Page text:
Fishes singing in chorus recorded; says new research

Fish chorus?

Our aquariums feel silent doesn’t mean fishes can’t product sounds. Only thing is, they make sounds that are not audible to human ears. Think of oceans, seems like a quiet place, but filled with lots of noises. Researchers from Exeter University and Curtin University, in Perth, Australia identified distinct choruses over an 18-month period, says a research article published in Bioacoustics.[1]

Fishes can produce lots of calls. Some fish use their swim bladder to produce noises, releasing air through their mouths, while others use their teeth to make clicking sounds. These calls can be signals for location announcement, territorial disputes or mating calls. Nocturnal predatory fishes use calls to stay together to hunt, while fish that are active during the day use sound to defend their territory. When the same calls are repeated over and over by many fishes, they overlap to form a chorus. According to the current research, they have observed seven different types of fish choruses. They also found evidences for certain species to sing together in a chorus, each day at dawn and dusk, like birds.

How did they record the sounds?

Researchers recorded fish sounds in the coastal waters off Port Headland in Western Australia using two hydrophones places in water. First one was positioned near the Port Headland shore and the second 21.5 kilometres away in offshore waters. Noises from these hydrophones were recorded for 18 months and were analysed using a software called MatLab.

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What did they record?

Lots of sounds were recorded, and many sources were identified. They include vessel and machinery noise, humpback whale song; and a plethora of fish sounds. Seven types of fish chorus were detected, usually occurring between early spring and late summer. Distinct diurnal patterns in the choruses were observed, associated with sunrise or sunset and in some cases, both.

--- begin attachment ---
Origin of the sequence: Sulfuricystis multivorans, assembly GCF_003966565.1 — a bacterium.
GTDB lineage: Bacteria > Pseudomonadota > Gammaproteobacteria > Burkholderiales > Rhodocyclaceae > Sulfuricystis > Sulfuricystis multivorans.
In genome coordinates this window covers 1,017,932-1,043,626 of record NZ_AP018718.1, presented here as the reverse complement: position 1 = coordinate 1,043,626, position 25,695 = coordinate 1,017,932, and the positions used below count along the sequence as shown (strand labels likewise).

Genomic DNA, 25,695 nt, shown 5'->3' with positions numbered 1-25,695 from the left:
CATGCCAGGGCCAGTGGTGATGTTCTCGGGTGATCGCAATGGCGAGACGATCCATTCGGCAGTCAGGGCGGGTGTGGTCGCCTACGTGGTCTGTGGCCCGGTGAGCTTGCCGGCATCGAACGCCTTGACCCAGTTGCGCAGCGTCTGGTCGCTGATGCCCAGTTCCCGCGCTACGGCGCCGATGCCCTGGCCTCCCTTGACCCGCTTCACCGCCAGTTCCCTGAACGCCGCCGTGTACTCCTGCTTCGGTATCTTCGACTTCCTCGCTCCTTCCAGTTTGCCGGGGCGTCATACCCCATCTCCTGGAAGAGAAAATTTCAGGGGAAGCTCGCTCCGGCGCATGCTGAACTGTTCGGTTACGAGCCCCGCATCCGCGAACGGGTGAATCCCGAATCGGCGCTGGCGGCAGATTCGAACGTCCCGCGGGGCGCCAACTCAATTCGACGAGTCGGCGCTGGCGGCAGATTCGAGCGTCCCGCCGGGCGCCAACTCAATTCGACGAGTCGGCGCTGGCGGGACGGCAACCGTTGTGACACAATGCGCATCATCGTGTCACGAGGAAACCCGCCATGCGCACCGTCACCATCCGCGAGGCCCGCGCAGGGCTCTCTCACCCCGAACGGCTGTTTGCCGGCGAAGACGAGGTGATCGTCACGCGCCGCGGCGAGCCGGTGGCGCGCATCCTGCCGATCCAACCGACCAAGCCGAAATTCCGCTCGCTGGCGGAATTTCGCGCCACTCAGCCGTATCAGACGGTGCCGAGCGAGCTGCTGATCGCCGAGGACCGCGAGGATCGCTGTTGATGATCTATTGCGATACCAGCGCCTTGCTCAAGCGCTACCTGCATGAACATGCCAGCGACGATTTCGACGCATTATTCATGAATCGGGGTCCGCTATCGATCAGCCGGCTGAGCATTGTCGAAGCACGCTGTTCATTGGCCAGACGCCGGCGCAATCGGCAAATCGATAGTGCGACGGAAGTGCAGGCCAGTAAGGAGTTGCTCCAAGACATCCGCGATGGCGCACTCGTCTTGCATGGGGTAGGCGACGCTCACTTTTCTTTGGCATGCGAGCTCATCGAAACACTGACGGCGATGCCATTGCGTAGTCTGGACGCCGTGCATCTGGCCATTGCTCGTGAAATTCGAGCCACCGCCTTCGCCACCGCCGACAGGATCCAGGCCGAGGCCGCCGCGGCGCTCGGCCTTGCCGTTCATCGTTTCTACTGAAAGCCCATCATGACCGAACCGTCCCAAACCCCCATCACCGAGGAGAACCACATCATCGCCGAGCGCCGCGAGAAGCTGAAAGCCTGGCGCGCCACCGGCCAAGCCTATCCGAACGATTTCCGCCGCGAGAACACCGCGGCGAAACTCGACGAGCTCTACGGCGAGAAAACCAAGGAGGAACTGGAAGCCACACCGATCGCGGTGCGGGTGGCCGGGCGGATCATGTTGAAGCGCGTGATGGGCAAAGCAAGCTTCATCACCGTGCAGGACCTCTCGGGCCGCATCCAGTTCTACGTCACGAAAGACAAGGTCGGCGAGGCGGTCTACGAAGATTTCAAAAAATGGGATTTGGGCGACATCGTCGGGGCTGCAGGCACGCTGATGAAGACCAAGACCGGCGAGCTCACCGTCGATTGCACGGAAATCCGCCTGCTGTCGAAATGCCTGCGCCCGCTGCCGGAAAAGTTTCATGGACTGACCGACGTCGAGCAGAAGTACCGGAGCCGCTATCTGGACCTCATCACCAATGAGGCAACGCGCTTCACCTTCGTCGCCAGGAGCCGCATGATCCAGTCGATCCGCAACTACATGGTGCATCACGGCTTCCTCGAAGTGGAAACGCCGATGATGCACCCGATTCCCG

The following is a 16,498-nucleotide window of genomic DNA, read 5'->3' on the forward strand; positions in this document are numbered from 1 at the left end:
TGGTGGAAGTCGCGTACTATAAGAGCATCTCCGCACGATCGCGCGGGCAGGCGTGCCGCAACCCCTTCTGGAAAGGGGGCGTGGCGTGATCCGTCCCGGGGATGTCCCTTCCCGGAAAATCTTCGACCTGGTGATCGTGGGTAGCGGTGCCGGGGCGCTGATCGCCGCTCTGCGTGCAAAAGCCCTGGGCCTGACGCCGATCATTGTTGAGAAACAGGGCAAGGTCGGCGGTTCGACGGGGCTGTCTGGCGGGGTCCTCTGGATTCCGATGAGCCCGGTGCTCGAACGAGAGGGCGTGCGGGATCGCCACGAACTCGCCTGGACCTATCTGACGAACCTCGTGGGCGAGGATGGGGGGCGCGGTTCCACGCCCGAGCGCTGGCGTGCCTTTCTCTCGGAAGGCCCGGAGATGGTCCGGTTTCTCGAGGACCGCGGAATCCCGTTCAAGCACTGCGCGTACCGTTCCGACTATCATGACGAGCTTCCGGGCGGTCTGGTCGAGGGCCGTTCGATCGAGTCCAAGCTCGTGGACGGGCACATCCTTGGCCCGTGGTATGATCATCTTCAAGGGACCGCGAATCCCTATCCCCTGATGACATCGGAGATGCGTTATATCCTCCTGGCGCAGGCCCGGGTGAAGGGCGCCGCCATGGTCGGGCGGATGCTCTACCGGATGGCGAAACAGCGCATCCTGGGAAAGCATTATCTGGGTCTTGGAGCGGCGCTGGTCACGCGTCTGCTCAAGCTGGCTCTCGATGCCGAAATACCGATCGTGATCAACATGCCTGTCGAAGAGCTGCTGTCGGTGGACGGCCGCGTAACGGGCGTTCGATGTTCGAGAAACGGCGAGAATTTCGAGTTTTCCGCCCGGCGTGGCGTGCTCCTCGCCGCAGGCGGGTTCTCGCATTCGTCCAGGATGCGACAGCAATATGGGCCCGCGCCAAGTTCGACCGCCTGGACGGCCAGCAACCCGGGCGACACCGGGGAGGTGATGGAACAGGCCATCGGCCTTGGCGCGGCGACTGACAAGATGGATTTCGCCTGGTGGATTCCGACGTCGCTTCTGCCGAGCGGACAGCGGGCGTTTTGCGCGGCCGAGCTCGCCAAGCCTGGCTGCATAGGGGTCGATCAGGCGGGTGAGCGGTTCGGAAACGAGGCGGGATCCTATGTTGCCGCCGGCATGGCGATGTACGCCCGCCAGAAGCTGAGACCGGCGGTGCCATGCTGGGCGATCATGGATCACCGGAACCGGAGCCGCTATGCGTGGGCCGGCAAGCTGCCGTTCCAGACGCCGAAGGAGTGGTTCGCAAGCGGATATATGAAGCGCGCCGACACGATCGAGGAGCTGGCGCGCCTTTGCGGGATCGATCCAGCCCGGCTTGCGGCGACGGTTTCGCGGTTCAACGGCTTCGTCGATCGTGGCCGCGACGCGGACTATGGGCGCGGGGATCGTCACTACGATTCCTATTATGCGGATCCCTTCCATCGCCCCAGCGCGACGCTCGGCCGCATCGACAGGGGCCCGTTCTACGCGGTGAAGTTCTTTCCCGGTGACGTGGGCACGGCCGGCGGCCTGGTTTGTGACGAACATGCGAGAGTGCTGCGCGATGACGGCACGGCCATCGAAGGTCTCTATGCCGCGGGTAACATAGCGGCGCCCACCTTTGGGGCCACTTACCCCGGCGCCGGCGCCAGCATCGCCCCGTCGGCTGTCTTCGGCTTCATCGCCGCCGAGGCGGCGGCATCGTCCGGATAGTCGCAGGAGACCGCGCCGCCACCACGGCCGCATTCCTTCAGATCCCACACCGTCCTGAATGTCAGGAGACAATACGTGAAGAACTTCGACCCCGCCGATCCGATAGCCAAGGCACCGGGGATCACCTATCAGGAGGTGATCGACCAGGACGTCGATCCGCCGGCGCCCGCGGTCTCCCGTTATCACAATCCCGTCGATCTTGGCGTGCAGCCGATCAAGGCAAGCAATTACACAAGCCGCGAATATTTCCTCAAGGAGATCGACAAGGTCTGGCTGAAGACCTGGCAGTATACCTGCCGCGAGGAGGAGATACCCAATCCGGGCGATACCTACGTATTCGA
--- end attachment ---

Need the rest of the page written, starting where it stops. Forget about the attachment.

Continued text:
Watch the video to hear the recorded chorus.

Types of fish choruses

Type I calls, displayed similarities with choruses from fish of the Terapontidae family. The amplitude modulation, visible in the calls are typical of those formed by consecutive contractions of muscle to vibrate the swim bladder. The spectral frequency and pulse repetition rate imply a small fish. [Buzzer like sound in video]

Type II fish chorus was also recorded at the offshore site at the beginning of summer, and then at the inshore site later in the season. If both choruses originated from the same fish, this suggests a migratory pattern that involves offshore movement and an inshore return.

Type III fish chorus have been attributed to nocturnal planktivorous fish, believed to be from the Holocentridae, Priacanthidae and Apogonidae families.

Type IV calls comprises calls made up of individual twitches of a swim bladder or trains of twitches that are separated such that the call is audible as a series of knocks. These calls are often associated with functions such as feeding or spawning, the actual function is yet to be determined.

Type V fish chorus was occasionally apparent throughout the day, but most prominent between hours of sunset and sunrise. The possible species for this chorus is yet to be defined.

Type VI and Type VII calls: A source species or family for these choruses is not suggested. Further studies are needed for explaining these sounds.

Cite this article: Fishes singing in chorus recorded; says new research, in Amazing Zoology, September 24, 2016, Retrieved on April 14, 2024.


Parsons M.J.G., Salgado Kent C.P., Recalde-Salas A., McCauley R.D., Fish choruses off Port Hedland, Western Australia, Bioacoustics 2016, 1–18

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Written by Josin Tharian

Assistant Professor of Zoology by profession.


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